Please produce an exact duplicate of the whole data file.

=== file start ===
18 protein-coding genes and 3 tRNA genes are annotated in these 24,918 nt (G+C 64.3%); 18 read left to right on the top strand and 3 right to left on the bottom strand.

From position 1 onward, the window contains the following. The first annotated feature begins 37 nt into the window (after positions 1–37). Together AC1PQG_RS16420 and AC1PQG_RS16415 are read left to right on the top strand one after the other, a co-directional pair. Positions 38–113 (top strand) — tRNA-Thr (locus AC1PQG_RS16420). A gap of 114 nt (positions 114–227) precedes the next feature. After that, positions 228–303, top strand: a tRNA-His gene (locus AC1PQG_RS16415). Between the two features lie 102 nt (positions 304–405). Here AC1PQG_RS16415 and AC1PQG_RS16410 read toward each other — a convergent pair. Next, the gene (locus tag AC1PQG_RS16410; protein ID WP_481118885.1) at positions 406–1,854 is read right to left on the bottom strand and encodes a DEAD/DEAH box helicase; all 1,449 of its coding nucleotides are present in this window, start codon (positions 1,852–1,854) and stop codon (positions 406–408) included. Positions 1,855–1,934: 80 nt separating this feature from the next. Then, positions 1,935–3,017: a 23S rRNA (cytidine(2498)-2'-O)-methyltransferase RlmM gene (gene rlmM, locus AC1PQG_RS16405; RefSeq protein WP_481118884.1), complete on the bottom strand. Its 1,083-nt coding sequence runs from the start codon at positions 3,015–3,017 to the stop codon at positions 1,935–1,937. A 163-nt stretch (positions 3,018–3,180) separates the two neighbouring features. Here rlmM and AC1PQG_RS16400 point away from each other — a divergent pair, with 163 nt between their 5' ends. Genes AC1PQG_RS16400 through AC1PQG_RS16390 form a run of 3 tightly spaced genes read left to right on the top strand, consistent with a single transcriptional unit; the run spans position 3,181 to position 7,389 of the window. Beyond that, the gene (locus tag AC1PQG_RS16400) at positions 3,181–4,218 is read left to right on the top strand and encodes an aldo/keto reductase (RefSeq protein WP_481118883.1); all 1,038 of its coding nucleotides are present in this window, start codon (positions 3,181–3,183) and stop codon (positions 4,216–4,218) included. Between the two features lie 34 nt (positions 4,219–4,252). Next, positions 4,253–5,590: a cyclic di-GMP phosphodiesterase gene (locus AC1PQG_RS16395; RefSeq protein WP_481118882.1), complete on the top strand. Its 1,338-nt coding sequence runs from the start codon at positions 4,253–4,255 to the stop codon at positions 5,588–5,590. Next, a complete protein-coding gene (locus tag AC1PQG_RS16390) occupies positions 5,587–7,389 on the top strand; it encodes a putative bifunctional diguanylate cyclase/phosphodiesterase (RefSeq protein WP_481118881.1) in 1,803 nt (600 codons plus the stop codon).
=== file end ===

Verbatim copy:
18 protein-coding genes and 3 tRNA genes are annotated in these 24,918 nt (G+C 64.3%); 18 read left to right on the top strand and 3 right to left on the bottom strand.

From position 1 onward, the window contains the following. The first annotated feature begins 37 nt into the window (after positions 1–37). Together AC1PQG_RS16420 and AC1PQG_RS16415 are read left to right on the top strand one after the other, a co-directional pair. Positions 38–113 (top strand) — tRNA-Thr (locus AC1PQG_RS16420). A gap of 114 nt (positions 114–227) precedes the next feature. After that, positions 228–303, top strand: a tRNA-His gene (locus AC1PQG_RS16415). Between the two features lie 102 nt (positions 304–405). Here AC1PQG_RS16415 and AC1PQG_RS16410 read toward each other — a convergent pair. Next, the gene (locus tag AC1PQG_RS16410; protein ID WP_481118885.1) at positions 406–1,854 is read right to left on the bottom strand and encodes a DEAD/DEAH box helicase; all 1,449 of its coding nucleotides are present in this window, start codon (positions 1,852–1,854) and stop codon (positions 406–408) included. Positions 1,855–1,934: 80 nt separating this feature from the next. Then, positions 1,935–3,017: a 23S rRNA (cytidine(2498)-2'-O)-methyltransferase RlmM gene (gene rlmM, locus AC1PQG_RS16405; RefSeq protein WP_481118884.1), complete on the bottom strand. Its 1,083-nt coding sequence runs from the start codon at positions 3,015–3,017 to the stop codon at positions 1,935–1,937. A 163-nt stretch (positions 3,018–3,180) separates the two neighbouring features. Here rlmM and AC1PQG_RS16400 point away from each other — a divergent pair, with 163 nt between their 5' ends. Genes AC1PQG_RS16400 through AC1PQG_RS16390 form a run of 3 tightly spaced genes read left to right on the top strand, consistent with a single transcriptional unit; the run spans position 3,181 to position 7,389 of the window. Beyond that, the gene (locus tag AC1PQG_RS16400) at positions 3,181–4,218 is read left to right on the top strand and encodes an aldo/keto reductase (RefSeq protein WP_481118883.1); all 1,038 of its coding nucleotides are present in this window, start codon (positions 3,181–3,183) and stop codon (positions 4,216–4,218) included. Between the two features lie 34 nt (positions 4,219–4,252). Next, positions 4,253–5,590: a cyclic di-GMP phosphodiesterase gene (locus AC1PQG_RS16395; RefSeq protein WP_481118882.1), complete on the top strand. Its 1,338-nt coding sequence runs from the start codon at positions 4,253–4,255 to the stop codon at positions 5,588–5,590. Next, a complete protein-coding gene (locus tag AC1PQG_RS16390) occupies positions 5,587–7,389 on the top strand; it encodes a putative bifunctional diguanylate cyclase/phosphodiesterase (RefSeq protein WP_481118881.1) in 1,803 nt (600 codons plus the stop codon).